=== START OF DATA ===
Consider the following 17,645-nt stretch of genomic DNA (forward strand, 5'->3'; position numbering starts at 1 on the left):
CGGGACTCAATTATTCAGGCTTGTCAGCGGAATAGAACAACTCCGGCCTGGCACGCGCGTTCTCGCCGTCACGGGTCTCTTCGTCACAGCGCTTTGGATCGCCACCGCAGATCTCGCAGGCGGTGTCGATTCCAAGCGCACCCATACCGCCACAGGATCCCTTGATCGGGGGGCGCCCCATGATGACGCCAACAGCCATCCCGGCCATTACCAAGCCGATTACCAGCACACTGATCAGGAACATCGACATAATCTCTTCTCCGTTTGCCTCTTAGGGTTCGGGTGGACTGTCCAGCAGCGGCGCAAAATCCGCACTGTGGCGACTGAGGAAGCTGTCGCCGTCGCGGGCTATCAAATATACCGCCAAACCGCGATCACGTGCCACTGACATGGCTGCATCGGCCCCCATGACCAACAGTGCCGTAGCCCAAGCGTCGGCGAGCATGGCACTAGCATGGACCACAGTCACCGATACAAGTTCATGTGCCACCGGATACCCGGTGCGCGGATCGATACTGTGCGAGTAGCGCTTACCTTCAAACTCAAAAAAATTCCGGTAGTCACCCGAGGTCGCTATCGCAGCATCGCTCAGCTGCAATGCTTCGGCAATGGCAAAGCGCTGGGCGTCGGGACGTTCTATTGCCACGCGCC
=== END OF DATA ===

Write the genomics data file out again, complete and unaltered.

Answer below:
Consider the following 17,645-nt stretch of genomic DNA (forward strand, 5'->3'; position numbering starts at 1 on the left):
CGGGACTCAATTATTCAGGCTTGTCAGCGGAATAGAACAACTCCGGCCTGGCACGCGCGTTCTCGCCGTCACGGGTCTCTTCGTCACAGCGCTTTGGATCGCCACCGCAGATCTCGCAGGCGGTGTCGATTCCAAGCGCACCCATACCGCCACAGGATCCCTTGATCGGGGGGCGCCCCATGATGACGCCAACAGCCATCCCGGCCATTACCAAGCCGATTACCAGCACACTGATCAGGAACATCGACATAATCTCTTCTCCGTTTGCCTCTTAGGGTTCGGGTGGACTGTCCAGCAGCGGCGCAAAATCCGCACTGTGGCGACTGAGGAAGCTGTCGCCGTCGCGGGCTATCAAATATACCGCCAAACCGCGATCACGTGCCACTGACATGGCTGCATCGGCCCCCATGACCAACAGTGCCGTAGCCCAAGCGTCGGCGAGCATGGCACTAGCATGGACCACAGTCACCGATACAAGTTCATGTGCCACCGGATACCCGGTGCGCGGATCGATACTGTGCGAGTAGCGCTTACCTTCAAACTCAAAAAAATTCCGGTAGTCACCCGAGGTCGCTATCGCAGCATCGCTCAGCTGCAATGCTTCGGCAATGGCAAAGCGCTGGGCGTCGGGACGTTCTATTGCCACGCGCC